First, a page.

Rebecca Ching: Your point on executive coaching, especially in house, executive coaches being weaponized, I’ve met a lot of people I work with who’ve sought me outside of their org because they needed a second opinion. They’re like, “I’m feeling stuck. I’m feeling like I’m in trouble. I feel like this is gonna do more harm.” Not always, but the folks that have come to me have shared that it’s hard to really be vulnerable in those situations.

Mita Mallick: It is, and it puts the executive coach, I think too, in an awful position.

Rebecca Ching: Right.

Mita Mallick: Sometimes it’s just beyond their skills and expertise. Well, as we started this conversation, hurt people hurt people, and they need to be healed, and you need someone with deep expertise to help you do that.

Rebecca Ching: So what did you do when supervisors and HR departments were not trustworthy spaces for you to seek support?

Mita Mallick: I made my exit plan because I had to at some point. You can’t heal in the place that hurt you. I figured that out. In this situation that I’m talking about specifically, I had an amazing, incredible advocate, and she was incredibly senior. And she knew all the things that were happening, but things had gotten so bad I said, “I don’t want you to report anything else to HR. Please don’t.” I begged her, and she honored that, which, you know, she could have gotten into a lot of trouble for. But she had also offered me an amazing job on her team within the same organization, and I just knew that even if I moved there this individual had so much power that I wouldn’t be able to heal and I would still be in harm’s way. And so, that was the calculation I made.

Rebecca Ching: I literally wrote that quote down to bring up in our conversation. I want to say it again. You said:

“It took me too long to realize this. You can’t always heal in the place that hurts you.”

So how do you know when it’s time to go?


Mita Mallick: For me, it had impacted my physical and mental state at such a place. I remember having a conversation with my brother, him being very concerned about what was happening, and sometimes it takes other people being concerned for you and sharing, “This isn’t healthy, and this isn’t okay, and you don’t have to fight through this and stay.” I stayed way too long. So that is a real personal choice, but I think the signs are — actually, I believe there’s a correlation to burnout, meaning that, for me, the signs were.

That flame was just barely flickering. I wasn’t interested in my work anymore. It was taking an impact on my kids who were very young or my husband or my family because where was the container for all that emotion? They became the container, sort of unloading on them and just losing a zest for life. I mean, those are the things I can describe. I started thinking about all those things, and I thought, “Gosh, I don’t even enjoy going to work anymore. Everything seems a struggle. I’m super exhausted and tired,” and workplace trauma is real, and we really minimize it, and it really impacts individuals, and we bury it and talk about it. But it has a huge impact on individuals.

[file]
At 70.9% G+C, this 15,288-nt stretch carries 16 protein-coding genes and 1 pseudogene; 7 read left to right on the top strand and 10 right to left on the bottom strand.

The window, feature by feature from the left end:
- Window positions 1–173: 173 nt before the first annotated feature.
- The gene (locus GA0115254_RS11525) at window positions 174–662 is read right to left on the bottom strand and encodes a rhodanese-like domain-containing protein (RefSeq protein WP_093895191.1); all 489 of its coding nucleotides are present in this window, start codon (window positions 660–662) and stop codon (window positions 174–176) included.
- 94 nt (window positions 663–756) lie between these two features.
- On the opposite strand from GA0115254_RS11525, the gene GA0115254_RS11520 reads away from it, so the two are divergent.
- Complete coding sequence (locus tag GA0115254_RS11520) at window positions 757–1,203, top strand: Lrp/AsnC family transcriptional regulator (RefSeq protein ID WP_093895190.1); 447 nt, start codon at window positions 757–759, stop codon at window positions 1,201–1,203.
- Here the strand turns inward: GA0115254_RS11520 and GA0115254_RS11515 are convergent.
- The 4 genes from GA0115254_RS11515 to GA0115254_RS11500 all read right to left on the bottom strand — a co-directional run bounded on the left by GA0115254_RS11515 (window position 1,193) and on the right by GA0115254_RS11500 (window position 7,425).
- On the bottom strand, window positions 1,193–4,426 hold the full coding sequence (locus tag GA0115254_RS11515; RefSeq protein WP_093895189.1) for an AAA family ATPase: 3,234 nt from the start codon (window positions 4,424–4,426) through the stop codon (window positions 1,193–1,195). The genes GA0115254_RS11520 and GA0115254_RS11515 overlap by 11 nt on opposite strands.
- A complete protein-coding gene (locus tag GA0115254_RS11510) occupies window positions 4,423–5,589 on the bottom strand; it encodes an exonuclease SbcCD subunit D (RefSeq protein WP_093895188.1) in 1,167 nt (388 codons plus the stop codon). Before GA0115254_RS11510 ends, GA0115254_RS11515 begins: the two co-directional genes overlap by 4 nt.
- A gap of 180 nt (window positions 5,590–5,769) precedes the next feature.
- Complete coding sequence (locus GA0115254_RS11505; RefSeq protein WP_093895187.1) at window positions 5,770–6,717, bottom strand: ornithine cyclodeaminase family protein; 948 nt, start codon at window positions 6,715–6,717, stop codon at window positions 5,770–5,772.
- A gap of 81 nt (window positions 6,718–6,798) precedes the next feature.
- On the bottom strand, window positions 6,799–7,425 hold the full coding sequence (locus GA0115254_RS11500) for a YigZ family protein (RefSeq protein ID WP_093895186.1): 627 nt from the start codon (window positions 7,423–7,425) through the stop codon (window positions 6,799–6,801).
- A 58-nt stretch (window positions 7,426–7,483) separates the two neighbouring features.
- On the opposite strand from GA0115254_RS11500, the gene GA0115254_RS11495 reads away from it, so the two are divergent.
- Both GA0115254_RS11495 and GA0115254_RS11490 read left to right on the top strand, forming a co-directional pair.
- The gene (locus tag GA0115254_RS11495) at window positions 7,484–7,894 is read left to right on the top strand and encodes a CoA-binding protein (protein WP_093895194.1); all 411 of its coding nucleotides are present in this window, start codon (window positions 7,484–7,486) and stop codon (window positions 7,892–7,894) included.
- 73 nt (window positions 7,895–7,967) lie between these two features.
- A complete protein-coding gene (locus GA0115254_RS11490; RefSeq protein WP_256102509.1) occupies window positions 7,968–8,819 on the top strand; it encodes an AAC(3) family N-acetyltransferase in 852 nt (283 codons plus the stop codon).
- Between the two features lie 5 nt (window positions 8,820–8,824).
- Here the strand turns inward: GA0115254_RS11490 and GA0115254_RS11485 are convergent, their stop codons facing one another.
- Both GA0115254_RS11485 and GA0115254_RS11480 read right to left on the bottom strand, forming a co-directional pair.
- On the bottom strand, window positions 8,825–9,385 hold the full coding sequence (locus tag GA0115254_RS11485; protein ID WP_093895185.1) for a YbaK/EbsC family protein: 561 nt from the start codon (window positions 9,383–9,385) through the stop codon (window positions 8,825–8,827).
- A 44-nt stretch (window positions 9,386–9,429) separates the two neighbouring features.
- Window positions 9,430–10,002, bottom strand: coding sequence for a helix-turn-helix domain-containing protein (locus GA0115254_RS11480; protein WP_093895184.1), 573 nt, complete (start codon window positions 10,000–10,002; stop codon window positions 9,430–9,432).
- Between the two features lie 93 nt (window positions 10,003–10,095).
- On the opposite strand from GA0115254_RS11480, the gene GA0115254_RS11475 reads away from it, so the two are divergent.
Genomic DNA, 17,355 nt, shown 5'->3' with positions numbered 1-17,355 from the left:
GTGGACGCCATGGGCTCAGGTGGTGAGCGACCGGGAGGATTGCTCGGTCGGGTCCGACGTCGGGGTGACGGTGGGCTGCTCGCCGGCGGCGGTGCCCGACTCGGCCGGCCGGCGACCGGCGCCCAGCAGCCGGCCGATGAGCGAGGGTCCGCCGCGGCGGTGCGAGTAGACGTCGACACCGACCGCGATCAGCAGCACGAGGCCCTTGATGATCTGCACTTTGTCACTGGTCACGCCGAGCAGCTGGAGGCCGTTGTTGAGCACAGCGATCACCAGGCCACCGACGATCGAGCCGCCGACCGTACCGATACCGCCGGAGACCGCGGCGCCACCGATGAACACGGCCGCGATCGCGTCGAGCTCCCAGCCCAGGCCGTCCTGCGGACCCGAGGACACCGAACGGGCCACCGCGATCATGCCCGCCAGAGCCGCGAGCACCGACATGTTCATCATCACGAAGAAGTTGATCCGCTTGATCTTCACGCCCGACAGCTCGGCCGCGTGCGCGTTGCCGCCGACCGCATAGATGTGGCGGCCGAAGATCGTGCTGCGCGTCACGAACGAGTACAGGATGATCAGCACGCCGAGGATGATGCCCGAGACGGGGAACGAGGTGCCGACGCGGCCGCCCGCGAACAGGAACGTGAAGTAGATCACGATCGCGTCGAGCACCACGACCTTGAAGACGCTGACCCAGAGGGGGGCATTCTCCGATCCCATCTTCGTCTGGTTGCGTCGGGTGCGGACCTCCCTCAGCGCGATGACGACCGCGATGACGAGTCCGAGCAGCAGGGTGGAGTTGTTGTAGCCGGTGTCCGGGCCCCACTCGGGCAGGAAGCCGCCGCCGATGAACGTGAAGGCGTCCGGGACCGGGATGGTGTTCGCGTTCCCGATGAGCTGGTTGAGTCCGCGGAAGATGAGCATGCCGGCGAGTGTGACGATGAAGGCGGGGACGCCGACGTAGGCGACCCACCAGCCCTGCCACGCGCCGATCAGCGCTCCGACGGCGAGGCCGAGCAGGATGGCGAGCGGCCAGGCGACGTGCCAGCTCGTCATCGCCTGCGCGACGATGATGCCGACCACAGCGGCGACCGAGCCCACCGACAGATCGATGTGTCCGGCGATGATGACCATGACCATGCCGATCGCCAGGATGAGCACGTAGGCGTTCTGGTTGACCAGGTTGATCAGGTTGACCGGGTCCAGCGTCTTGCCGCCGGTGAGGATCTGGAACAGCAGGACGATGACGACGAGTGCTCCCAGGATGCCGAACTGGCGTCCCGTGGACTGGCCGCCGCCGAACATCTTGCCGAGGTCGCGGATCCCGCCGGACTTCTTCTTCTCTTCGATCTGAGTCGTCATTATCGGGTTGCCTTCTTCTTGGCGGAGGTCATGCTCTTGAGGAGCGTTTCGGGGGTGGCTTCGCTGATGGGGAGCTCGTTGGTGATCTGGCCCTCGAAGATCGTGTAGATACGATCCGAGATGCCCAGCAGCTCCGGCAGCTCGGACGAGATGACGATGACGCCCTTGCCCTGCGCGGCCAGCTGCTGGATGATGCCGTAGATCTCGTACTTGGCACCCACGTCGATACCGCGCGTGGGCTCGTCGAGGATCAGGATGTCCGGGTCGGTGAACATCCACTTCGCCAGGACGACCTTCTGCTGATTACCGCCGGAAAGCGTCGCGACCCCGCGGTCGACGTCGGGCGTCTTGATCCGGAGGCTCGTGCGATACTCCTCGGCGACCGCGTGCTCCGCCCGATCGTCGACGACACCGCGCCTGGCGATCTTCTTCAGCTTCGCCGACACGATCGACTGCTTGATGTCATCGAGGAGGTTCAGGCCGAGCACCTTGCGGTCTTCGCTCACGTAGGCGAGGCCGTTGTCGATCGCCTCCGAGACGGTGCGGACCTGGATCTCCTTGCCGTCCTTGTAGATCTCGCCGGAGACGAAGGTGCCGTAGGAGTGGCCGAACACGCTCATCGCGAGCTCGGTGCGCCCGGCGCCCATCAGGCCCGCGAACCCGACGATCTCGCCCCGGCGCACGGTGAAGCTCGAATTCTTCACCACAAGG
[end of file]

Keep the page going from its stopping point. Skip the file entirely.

Rebecca Ching: Yeah, it’s amazing what we tolerate.

Mita Mallick: What we’re taught to tolerate too.

Rebecca Ching: What we’re taught to tolerate, yeah. How do you deal with survivor’s guilt if you leave people behind that you like and care about?

Mita Mallick: One of the reasons I didn’t leave was just that. I had a conversation with someone who said to me they didn’t want to leave because they were worried about their team, and I said, “You’re no longer showing up for your team.” I knew that was my case. I wasn’t showing up for my team in the way I thought I was because I was so broken and chipped away at, and I was trying to protect them from this individual, but I was just a ghost, right? I was just like a ghost in the hallways.


And so, one of the best things you can do is to move on and to help them get out and throw a lifesaver to them. I mean, that was something that I was really focused on. I think at that point there were only two individuals left, and I thought to myself, “I’m gonna do everything I can to get these talented individuals out of there.” And they were on a different level in their career. They were earlier, so it was easier, right? It was, in some ways, there are more job openings when you’re earlier in your career. Perhaps you have less requirements or things that you’re thinking about in a different way. That was one of the ways I thought, “I have to heal and help myself before I can help them or help anyone else.”

Rebecca Ching: I want to circle back to something you just said. You were referencing a conversation with someone where they said they were worried about leaving because they were worried about their team, and you said, “You’re no longer showing up for your team.” Can you say a little bit  more about that?